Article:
BlogDH Goes Abroad: Sampling the… LanternBurger

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As anyone who’s taken ENGN 0090 – Management of Industrial and Nonprofit Organizations will remember, Marvel Comics faced a crucial business dilemma in the early 2000’s: was it better to focus on a few of their popular core superheroes, or attempt to create brand-new franchises from a number of their lesser known characters? With the benefit of hindsight and the massive popularity of spinoff franchises like The Avengers and Guardians of the Galaxy, we now know that Marvel took the latter of the two options. The once-struggling company has since been responsible for some of the biggest blockbusters of the past decade.

Why is this at all relevant to your life, you may be asking? For starters, it’ll help when you burst into section ten minutes late, having yet to read the case study or even open your ENGN 0090 textbook, only to raise your hand and comment brilliantly that you think Marvel should diversify its characters – and, while it may seem like a crazy idea, you have a feeling that Robert Downey Jr. might make a great Iron Man.

But, more importantly, it’s also relevant to the McDonald’s line of Justice League-themed promotional meals currently flooding the Hong Kong Special Administrative Region. Just as Marvel diversified, so has McDonald’s, following up their BatBurger and SuperBurger meals with a Green Lantern-themed “Potato ‘n Beef”‘ burger and The Flash-themed potato wedges. Clearly, neither of the two superheroes was good enough to warrant his own meal – McDonald’s has obviously learned from the disaster that was the Green Lantern movie. Sorry, DC. Better luck with Khal Drogo’s Aquaman.

The burger, dubbed the LanternBurger, is a standard cheeseburger with bacon, steak sauce, and the titular “potato” added. What, you may ask, is the “potato” aspect of the burger? Why, it’s a McDonald’s hashbrown!

Sounds nasty, right? Well, no. The LanternBurger isn’t horrible.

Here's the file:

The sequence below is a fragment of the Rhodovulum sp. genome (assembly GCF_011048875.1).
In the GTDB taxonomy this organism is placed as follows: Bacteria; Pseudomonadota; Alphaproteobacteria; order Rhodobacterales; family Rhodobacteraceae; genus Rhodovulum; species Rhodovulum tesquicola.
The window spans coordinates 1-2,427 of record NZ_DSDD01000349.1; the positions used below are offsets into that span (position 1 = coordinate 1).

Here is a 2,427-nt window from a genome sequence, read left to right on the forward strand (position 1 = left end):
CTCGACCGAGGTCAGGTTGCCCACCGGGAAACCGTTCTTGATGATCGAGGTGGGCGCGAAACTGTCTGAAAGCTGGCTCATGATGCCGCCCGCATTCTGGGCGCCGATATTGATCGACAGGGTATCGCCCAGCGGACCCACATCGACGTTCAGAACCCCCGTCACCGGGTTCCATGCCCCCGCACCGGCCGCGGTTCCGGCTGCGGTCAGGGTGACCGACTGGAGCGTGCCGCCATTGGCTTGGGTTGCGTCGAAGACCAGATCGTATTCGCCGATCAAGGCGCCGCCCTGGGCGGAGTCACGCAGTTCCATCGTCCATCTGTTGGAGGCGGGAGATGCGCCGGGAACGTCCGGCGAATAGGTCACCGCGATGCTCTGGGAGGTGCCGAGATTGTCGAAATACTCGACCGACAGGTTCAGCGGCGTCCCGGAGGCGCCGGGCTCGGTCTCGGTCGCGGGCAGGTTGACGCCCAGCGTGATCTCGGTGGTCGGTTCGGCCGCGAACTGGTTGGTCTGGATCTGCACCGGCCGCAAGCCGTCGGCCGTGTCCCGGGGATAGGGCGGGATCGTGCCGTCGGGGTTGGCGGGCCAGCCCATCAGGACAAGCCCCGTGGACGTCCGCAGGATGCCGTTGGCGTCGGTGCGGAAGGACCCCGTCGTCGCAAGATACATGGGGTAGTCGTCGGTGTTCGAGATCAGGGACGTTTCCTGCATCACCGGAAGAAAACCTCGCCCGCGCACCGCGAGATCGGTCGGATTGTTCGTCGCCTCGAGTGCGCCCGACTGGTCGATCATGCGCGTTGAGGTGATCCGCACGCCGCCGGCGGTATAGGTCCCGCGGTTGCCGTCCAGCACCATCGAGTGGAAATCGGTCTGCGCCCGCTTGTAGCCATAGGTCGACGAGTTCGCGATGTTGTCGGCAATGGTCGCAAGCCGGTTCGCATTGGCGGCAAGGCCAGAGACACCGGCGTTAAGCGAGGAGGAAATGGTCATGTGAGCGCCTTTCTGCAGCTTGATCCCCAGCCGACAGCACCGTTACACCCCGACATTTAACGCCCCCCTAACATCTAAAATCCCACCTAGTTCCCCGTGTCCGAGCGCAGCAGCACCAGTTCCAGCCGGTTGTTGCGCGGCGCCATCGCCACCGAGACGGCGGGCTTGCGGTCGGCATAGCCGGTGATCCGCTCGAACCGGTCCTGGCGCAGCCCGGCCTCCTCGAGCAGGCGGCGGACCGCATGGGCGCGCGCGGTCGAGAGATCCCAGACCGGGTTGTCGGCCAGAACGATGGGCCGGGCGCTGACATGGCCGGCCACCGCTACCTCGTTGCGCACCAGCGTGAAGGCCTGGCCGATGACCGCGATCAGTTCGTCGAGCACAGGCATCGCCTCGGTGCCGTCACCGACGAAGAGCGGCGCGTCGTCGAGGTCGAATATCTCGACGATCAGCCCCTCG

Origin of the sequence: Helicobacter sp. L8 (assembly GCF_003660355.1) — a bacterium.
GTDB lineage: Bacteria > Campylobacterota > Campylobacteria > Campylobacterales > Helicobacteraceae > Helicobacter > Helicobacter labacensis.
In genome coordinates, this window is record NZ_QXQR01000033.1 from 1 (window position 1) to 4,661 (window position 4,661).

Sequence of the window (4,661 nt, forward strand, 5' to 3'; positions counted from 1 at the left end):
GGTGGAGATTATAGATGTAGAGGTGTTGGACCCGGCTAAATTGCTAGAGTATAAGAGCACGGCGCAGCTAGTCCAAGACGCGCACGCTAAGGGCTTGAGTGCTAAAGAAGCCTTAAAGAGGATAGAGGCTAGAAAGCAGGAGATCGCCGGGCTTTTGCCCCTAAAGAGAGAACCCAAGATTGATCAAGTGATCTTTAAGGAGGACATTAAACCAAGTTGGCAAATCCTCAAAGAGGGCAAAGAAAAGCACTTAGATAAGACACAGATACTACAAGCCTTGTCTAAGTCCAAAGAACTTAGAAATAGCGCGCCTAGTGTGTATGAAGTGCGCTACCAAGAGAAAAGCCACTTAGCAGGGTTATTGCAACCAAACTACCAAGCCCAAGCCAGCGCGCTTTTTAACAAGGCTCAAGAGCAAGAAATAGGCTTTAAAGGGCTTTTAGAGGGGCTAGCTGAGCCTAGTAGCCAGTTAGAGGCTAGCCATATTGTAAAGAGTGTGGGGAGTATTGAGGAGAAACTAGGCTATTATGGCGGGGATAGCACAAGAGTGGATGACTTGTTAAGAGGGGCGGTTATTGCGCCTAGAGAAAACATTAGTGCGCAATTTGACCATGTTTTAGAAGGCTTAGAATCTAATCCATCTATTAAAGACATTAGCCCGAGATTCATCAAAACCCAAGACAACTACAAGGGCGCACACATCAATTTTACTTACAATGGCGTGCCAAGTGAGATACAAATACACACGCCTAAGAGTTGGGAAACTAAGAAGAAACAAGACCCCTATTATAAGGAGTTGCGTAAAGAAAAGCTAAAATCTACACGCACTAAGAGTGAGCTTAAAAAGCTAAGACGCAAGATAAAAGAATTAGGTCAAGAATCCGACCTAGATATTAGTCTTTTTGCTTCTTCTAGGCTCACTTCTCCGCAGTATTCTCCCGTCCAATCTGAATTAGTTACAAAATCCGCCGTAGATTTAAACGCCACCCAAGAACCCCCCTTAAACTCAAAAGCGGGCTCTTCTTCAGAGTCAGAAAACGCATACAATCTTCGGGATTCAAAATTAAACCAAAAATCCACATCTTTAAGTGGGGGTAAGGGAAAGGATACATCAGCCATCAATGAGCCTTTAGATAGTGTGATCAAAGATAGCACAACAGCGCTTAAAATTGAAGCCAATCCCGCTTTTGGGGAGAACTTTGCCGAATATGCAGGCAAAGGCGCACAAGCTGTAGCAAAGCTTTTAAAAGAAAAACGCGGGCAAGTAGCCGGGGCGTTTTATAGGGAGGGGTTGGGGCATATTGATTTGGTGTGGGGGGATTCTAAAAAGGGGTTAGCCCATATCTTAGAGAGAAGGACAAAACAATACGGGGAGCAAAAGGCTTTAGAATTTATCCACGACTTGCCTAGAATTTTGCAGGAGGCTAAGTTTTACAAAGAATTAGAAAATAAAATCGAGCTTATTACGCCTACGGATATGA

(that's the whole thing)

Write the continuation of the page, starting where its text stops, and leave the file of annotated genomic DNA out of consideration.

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BlogDH Goes Abroad: Sampling the BatBurger

Bat Burger

After his fictional hometown and stomping grounds of Gotham City, there are few metropolitan areas with whom Batman shares more of a bond than the real-life city of Hong Kong. He leaps from the top of the iconic IFC tower in Christopher Nolan’s The Dark Knight, has inspired legions of Occupy Central protesters clad in his signature black and yellow color scheme, and – perhaps most importantly – spurred the recent creation of a limited edition “Diner Double Beef'” burger available at McDonald’s restaurants located in the Hong Kong SAR.

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An overpass in the protest district of Admiralty, Hong Kong

In the wake of President Paxson’s controversial comments on superheroes last year, we at BlogDailyHerald decided it was absolutely essential that our Hong Kong correspondent sample the Diner Double Beef and rule on whether it’s truly a dish fit for the Caped Crusader himself.

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The Diner Double beef costs HK$ 30.80 (slightly under $4 US) – a full meal, with accompanying “squeezy cheese fries” and “apple-green tea,” will run you HK$ 37.80 ($4.87 US). The burger comes in a snazzy box emblazoned with the Bat-mask (is that the term for his mask? it should be), as do the squeezy cheese fries.

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The BatBurger (McDonald’s, you’re welcome to use this title for your next campaign) comes with two beef patties, an egg patty, a slice of cheese, and onions. Sauces include steak sauce and a white sauce that tastes like a cross between Big Mac special sauce and tartar sauce – whatever that may be called. The Squeezy Cheese Fries are french fries, bacon bits, and “squeezy’ cheese.” The Apple Green Tea is green tea, flavored with apple and served with ice.

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